Thought counts

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I must start by saying that giving a Christmas present should not be based on receiving one in return, least of all one of equal value.

Having said that there are limits. My wife always spends a lot of time, effort and money choosing gifts for her friends and their families.

This year, she gave one friend a present, one for her husband and one each for their two children.

In return she received three cheap pairs of socks and an empty glass/bottle and nothing for her husband (me) or two children.

Another friend received a gift, one for her husband and one each for her three children.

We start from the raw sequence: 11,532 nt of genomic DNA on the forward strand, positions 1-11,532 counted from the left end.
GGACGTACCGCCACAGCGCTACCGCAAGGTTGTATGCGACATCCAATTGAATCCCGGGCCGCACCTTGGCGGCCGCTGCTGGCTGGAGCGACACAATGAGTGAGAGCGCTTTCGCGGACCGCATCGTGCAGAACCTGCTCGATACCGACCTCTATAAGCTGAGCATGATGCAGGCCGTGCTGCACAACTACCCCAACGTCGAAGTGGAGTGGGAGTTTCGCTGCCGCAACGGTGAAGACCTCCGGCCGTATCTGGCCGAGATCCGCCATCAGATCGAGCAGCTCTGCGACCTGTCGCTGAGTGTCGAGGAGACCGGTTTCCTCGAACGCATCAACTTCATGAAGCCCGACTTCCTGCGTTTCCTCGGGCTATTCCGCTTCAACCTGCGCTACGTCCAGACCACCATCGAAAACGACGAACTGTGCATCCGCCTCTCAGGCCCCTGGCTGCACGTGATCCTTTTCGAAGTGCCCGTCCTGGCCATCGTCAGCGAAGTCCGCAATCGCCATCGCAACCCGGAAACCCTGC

In return my wife received a small box of chocolates and a strange hair-care product, the sort that would be a personal purchase, ie., a heat styling agent for dry or very dry hair – my wife does not have dry or very dry hair.

Another friend sent two gifts for our teenage boys. One received some shower gel and eau de toilette for men.

The other, our 16-year-old, received perfume for women. Not only that, the box had been opened.

It was very dog-eared and looked like a return. No thought whatsoever.

I would rather no present at all than one that says, ‘I don’t care about you’. After all isn’t it ‘the thought that counts’?

Anthony Farrar

Compton Avenue